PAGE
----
For a few select skaters, who are selected for the World Team, the Worlds Championships are scheduled after the Winter Olympics. Sometimes a member of the Winter Olympic figure skating team decides not to skate in the World Championships, thus allowing an alternate to skate and gain experience for the next season.

Planning a Training Program
        Any good plan starts by first conducting an analysis of any previous training program. There is no sense reinventing the wheel. The following suggestions may require tweaking to apply to specific concerns and requirements considered necessary to be successful in that sport:

Strengths      
List the strengths and weakness of the training program. Supporting comments.
What parts should be kept and what should be changed?  List supporting reasons.

Weaknesses
Are there areas in the program that are inadequate or missing?
What wouldn't you repeat?  List supporting reasons.

Opportunities
What can be done to enhance the training program to the benefit of the athlete?Does the schedule of activities need to be increased or modified in any way? List supporting reasons.

Anticipation of potential problems allows for developing a solution without the pressure of urgency. List what might prevent achieving the short and long term objectives?
Does the training/support system's and instructors need to be changed?

Threats
Analyze the athlete's strengths and weaknesses. Start by identifying what the ideal attributes (e.g. body build, strength, endurance, speed, flexibility etc.) are for a figure skater. The next step is to compare the athlete to the ideal athlete using a "gap analysis" of strengths and weaknesses.

A plan to address the gaps may require a long term plan (4-8 years) and a short term plan for the current competitive season. These two plans allow skater and coach to set a realistic training schedule to address the gaps.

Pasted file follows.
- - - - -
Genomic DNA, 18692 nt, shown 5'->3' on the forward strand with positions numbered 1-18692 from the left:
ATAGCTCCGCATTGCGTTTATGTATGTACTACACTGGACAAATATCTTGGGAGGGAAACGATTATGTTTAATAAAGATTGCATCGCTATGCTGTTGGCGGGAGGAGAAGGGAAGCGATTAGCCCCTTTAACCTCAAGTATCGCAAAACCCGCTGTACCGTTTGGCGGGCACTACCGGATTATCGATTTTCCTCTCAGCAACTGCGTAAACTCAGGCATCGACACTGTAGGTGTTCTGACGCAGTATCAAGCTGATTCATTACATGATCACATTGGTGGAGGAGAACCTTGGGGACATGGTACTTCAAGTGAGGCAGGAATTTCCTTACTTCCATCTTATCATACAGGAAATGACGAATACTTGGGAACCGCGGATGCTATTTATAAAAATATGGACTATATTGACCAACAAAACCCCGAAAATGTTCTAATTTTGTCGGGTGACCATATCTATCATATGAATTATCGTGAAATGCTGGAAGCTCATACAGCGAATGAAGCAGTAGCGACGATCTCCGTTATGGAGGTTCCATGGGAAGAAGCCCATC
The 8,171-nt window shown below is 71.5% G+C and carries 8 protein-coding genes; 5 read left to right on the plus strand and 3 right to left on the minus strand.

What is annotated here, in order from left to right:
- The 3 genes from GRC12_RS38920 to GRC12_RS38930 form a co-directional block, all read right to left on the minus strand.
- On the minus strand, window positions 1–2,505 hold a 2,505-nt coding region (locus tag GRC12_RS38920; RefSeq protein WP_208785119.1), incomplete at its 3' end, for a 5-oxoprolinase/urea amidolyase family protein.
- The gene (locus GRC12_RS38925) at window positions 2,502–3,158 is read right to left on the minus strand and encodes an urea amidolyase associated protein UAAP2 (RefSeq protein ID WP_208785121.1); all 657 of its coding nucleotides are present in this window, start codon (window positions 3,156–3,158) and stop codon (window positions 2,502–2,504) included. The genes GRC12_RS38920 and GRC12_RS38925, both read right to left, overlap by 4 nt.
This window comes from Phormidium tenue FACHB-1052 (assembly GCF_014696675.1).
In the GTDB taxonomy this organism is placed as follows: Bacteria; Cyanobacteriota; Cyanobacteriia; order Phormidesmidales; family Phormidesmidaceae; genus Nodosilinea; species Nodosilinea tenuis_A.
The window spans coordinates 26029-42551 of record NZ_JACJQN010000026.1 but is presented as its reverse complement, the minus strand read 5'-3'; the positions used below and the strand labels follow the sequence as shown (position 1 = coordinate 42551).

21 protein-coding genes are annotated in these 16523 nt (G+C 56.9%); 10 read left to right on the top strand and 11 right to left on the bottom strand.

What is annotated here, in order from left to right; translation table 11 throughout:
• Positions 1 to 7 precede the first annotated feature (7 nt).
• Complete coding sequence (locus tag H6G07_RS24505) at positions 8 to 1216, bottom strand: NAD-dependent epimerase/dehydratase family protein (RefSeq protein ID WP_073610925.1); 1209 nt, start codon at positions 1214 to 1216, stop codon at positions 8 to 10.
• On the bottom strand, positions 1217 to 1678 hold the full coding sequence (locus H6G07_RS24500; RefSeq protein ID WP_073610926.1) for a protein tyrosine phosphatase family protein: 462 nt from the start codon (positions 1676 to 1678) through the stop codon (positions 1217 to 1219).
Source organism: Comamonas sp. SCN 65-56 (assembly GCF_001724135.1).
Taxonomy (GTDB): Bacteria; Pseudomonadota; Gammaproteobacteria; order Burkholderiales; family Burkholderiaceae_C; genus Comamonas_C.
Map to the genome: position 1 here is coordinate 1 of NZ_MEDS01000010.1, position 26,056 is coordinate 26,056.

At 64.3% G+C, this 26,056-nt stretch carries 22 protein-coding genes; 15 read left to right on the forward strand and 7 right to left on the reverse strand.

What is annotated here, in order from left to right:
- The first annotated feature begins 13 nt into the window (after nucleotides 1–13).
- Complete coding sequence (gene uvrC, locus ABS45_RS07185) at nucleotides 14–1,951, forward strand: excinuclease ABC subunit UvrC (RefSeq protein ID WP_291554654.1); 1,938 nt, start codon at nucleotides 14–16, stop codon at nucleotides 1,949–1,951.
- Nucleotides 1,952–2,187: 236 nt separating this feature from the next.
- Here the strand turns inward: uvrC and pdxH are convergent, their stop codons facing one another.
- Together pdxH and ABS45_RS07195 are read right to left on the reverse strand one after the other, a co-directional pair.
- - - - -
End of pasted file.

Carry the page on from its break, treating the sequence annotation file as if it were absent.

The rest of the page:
A typical Training Program for Advanced Skaters
        A training year can be divided into five stages or phases. There are different proponents of the concept of varying the content, volume, and intensity of an athlete's training.  Don't become confused by the terminology, the concept is universally becoming embraced by coaches for competitive track skaters even though the implementation may vary and be described by different terms.
Stage 1: Training  to Train  Basic body conditioning to development of strength, mobility, endurance, and basic technical skills.
Skaters -
  • Strive to achieve the aerobic base and skills necessary to prepare the athlete's body for a high intensity training program.
  • Focus on participating in an on and off ice training schedule
  • Master basic, fundamental skills that are the foundation for all of the figure skating disciplines
  • Participate in on and off-ice drills
  • Adhere to a list of good work habits
  • Focus on mastering essential skills while competing
Coaches -
  • Emphasize the fun of skating
  • Award positively comments reflecting the skater's progress
  • Encourage skater to participate in a variety of fitness activities to avoid becoming stale/over trained
  • Discuss with the skater and parents how their own personal genetics will influence their post puberty body type may affect performance.
    
Stage 2: Training to Compete   Development of advanced technical skills and acquisition of a competition experience, plus a continuation of training to achieve strength, endurance/stamina, and mobility.
        The training schedule is ready to speed/power and higher intensity intervals.

Skaters -
  • Focus on developing a short and long term training plan

  • Develop strategies to help to improve the skater's competitiveness

  • Prioritize open non qualifying competitions. Using a calendar, selectively enter competitions that are spaced far enough apart to avoid negatively impacting the training plan.

  • Emphasize skill quality and consistent performance prior to adding new elements to a program.